I argue that it is possible and useful to account for the content of contracts in terms of value, and not in terms of obligations. I focus on impossible contracts, i.e., contracts whose performance is impossible from the moment of their conclusion. One advantage of describe the content of contracts in terms of value is that (positive or negative) value is not generally affected by the principle that ‘ought’ implies ‘can’, and therefore impossible contracts can assign value to non-performance even if they cannot generate the correspondent obligation. A second advantage is that an event may have some (positive or negative) value in virtue of a subsequent event, and therefore an impossible contract can assign negative value to the cause of impossibility.
Discussant: Professor Claudio Michelon
The seminar will discuss some attempts to offer a systematic account of what global law is. Jorge Fabra will begin his seminar by attacking the most important elucidations of the concept available in the literature — those advanced by William Twinning, Günther Teubner, and Neil Walker. Then, he will present some methodological clarifications regarding the value of a jurisprudential account of the concept of global law. Finally, he will propose his own account of the concept of global law. His account distinguishes between three phenomena: (1) ‘global legal norms’, norms that do not belong to any particular jurisdiction, but emerge from the interaction of different legal orders; (2) ‘global legal orders’, i.e. sets of primary and secondary norms (e.g. lex mercatoria); and, more importantly, (3) the ‘fundamental norms of the international community’, i.e. norms that constitute the international legal order. He claims that these three sets of norms seem to have two particular moral features: They seem to be the only kinds of legal norms that are genuinely inescapable, and, they play an important role actualizing the demands of global justice.
Jorge will also argue that we should distinguish between “classic international law” and the third sense of “global law”. While the former is more suited to characterize norms that represent the interests of states and other actors, the latter is a different category of norms that do not reflect the particular interest of any state or any other actors, but the interests of humanity as a whole. In this sense, the third type of global law characterizes a form of emerging “public” law, with a particular complex rule of recognition that claims to be based on the interests of a putative international community.
Discussant: Professor Neil Walker
This event is kindly sponsored by the Global Justice Academy
In legal philosophy it is generally understood that when we talk about the ‘normativity’ of law what we mean is the capacity of law to represent a reason for action, and in particular a reason justifying action. It is also usually held that we can only talk of law as being genuinely normative if the reasons for action it provides figure in its addressees’ decision-making processes, that is if they become part of what Bernard Williams (1979) has called their ‘motivational set’. In this paper I take this widespread position in philosophy of law, commonly referred to as ‘reasons-internalism’, and weigh it against a basic principle shared by most existing legal systems: that for which the ignorance of the law does not constitute an excuse from it. This principle, albeit qualified in a number of respects, still constitutes a necessary element of any working legal system without which the idea of the rule of law itself could not be upheld.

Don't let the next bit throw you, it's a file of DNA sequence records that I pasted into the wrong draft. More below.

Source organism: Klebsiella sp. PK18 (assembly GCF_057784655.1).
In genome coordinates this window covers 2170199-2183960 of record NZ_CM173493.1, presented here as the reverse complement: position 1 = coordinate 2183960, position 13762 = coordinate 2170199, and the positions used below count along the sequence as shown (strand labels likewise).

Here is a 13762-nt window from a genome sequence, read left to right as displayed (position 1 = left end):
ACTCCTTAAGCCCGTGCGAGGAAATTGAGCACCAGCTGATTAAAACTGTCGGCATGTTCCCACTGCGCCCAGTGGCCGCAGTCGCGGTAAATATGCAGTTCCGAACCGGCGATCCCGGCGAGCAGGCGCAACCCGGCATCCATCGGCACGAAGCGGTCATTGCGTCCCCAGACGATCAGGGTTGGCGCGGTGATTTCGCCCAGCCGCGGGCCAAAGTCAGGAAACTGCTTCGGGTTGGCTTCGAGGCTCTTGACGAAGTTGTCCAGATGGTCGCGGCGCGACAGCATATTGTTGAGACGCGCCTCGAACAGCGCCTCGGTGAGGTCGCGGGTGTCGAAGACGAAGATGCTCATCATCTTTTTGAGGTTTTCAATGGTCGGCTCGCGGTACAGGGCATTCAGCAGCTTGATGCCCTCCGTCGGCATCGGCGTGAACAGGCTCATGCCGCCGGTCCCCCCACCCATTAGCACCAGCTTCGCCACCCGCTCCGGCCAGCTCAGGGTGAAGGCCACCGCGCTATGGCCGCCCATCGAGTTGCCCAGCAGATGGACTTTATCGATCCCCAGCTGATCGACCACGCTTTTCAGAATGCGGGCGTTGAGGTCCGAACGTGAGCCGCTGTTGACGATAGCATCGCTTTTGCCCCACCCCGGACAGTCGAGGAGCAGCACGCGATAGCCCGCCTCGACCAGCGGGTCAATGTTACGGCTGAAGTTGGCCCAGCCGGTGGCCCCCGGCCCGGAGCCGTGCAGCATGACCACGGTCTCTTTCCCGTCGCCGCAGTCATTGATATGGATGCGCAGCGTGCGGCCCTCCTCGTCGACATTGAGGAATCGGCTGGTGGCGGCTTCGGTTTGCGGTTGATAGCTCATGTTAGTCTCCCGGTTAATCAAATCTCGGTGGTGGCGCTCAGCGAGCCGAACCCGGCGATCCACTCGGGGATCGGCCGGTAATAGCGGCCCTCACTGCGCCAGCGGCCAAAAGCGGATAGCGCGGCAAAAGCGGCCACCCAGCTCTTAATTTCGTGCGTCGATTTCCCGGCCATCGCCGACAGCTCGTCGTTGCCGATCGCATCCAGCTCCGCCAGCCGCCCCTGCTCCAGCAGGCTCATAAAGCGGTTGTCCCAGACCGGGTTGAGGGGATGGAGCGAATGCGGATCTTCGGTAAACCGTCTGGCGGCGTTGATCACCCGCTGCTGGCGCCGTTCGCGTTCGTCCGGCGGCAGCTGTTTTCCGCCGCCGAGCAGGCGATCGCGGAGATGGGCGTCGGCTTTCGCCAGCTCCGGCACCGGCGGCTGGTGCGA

A tension then arises between these two elements, for the law purports to guide conduct by motivating agents but at the same time if these agents are ignorant of the law – and thus cannot be possibly motivated by it – they are still considered liable for not complying with what the law requires. This tension is usually reconciled by saying that law needs only to be knowable, and not actually known, to its addressees.
In this paper I argue that this solution fails to resolve the tension: if law needs only to be knowable by agents in order to be considered normative upon them and thus to ascribe to them responsibility for not abiding by it, what we are indeed saying is that the reasons for action the law purports to provide are effectively external to the agents’ mental processes, i.e. they need not be related to their motivation in any relevant sense. They might be part of their motivational sets, as they often do: but this is not necessary for the ascription of legal blameworthiness. For even if they do not play any role in an agent’s decision-making process, they still constitute the standards against which her behaviour will be evaluated and ultimately assessed. As such, I argue in the last part of the paper, law constitutes possibly the most relevant example of reasons-externalism, which is in itself a very contested position in philosophy of action. I also contend that understanding law’s normativity as external to the agents’ decision-making processes represents a major difference in the way in which law and morality purport to work: in fact it differentiates them as related but nonetheless discrete normative enterprises.
Discussant: Lucas Miotto
In the seminar Francisco will discuss the effects that worldwide neoliberal tax policies have had for what he considers to be the best justification for tax law, i.e. a conception of tax law based on the principle of solidarity. For that purpose, he will analyse some alternatives for global tax policies that try to tackle global inequalities and global tax avoidance by multinational companies.
Discussant: Martin Kelly